I wouldn’t have imagined that Twitter would have refused to turn over user information to police, especially when that request was made pursuant to Twitter’s so-called “Emergency Request” provision.

Twitter’s Guidelines for Law Enforcement, states, in pertinent part:

Twitter evaluates emergency disclosure requests on a case-by-case basis. If we receive information that gives us a good faith belief that there is an emergency involving the death or serious physical injury to a person, we may provide information necessary to prevent that harm, if we have it.

So you can imagine my dismay to learn that police had (in fact) made their request consistent with Twitter’s policy…and were still denied!

I get it.

No company which has an obligation to protect the privacy of its users, wants to be perceived as failing to maintain those boundaries, by simply bowing to every request from law enforcement.

And I’m sure that there are many less-then-emergent requests they’ve received over time.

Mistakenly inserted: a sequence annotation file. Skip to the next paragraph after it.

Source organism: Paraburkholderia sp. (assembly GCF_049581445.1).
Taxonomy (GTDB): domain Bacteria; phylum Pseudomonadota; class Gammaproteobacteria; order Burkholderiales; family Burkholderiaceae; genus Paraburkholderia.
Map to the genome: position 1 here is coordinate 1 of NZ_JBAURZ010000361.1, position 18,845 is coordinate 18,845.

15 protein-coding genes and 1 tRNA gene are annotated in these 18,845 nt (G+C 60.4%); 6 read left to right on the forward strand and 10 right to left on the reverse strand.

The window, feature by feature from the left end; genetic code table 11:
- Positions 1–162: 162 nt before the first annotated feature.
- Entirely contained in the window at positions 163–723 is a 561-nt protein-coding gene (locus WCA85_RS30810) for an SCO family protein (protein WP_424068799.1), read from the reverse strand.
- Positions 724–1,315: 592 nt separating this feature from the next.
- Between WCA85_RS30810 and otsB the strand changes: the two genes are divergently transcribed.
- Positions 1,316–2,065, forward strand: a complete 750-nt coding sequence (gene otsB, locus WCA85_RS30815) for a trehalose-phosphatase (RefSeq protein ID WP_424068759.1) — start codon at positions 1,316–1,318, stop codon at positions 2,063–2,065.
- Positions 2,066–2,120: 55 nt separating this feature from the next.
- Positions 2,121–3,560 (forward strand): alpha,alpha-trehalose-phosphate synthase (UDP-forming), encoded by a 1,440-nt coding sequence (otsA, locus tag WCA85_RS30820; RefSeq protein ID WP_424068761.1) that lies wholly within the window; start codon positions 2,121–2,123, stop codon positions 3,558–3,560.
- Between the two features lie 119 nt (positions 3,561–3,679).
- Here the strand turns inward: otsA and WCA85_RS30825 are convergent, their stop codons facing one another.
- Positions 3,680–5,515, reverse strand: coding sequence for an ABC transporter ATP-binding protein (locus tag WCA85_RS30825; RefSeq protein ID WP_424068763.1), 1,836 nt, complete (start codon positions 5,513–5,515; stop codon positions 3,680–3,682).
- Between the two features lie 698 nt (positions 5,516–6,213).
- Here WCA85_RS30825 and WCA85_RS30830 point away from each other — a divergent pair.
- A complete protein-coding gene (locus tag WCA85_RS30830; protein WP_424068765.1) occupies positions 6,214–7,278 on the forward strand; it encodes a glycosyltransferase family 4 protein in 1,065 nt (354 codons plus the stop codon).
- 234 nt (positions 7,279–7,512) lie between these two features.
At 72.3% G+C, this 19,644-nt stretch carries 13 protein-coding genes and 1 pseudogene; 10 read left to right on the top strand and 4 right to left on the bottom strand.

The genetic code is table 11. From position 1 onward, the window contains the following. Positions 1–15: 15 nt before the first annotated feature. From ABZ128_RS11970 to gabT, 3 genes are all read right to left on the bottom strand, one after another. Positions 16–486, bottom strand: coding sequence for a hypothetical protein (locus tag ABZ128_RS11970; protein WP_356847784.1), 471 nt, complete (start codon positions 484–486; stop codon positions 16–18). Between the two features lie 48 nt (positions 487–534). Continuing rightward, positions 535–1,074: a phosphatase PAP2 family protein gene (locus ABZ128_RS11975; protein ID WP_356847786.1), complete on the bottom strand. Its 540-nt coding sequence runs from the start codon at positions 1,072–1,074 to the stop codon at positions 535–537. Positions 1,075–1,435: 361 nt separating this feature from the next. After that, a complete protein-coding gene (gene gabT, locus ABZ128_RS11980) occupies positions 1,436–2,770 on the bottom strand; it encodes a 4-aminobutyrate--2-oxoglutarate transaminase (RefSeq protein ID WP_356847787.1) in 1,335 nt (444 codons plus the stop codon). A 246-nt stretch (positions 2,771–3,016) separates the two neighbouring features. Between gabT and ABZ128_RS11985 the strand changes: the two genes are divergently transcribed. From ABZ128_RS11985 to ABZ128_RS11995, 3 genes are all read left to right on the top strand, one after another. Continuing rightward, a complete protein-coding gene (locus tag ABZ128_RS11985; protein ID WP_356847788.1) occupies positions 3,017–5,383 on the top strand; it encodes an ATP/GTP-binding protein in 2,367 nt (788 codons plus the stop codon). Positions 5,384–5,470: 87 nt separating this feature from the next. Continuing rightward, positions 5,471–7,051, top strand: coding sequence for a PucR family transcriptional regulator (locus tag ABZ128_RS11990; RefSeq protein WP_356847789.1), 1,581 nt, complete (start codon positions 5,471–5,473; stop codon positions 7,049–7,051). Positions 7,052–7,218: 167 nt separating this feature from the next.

But where the content being published is public, and the user voluntarily broadcasts their musings for all to see…

Or worse, when the user intends to cause panic or alarm, then the cost of protecting the privacy of an individual (crazed) user should definitely be outweighed to the benefit of protecting the public from menace.

In this instance, Twitter’s position was that there was nothing particularly specific about the threat.

Nothing specific?

Did dude have to put a time in the Tweet?

I’m going to kill 600 people on Saturday at 1:30 pm CST.

A Twitter spokesperson added that if law enforcement wanted their records, they could obtain a subpoena to obtain them.

And, in fact, that’s precisely what the police did.

Three days after their initial request, Twitter was subpoenaed and turned over the records.

Three days later.

You have an emergency request provision FOR LAW ENFORCEMENT and you felt comfortable denying a request for information about a threatened mass murder by one of your users?

Not that I wish harm on anyone, but how effin’ crazy would Twitter have looked if dude actually followed through on his threat prior to being subpoenaed?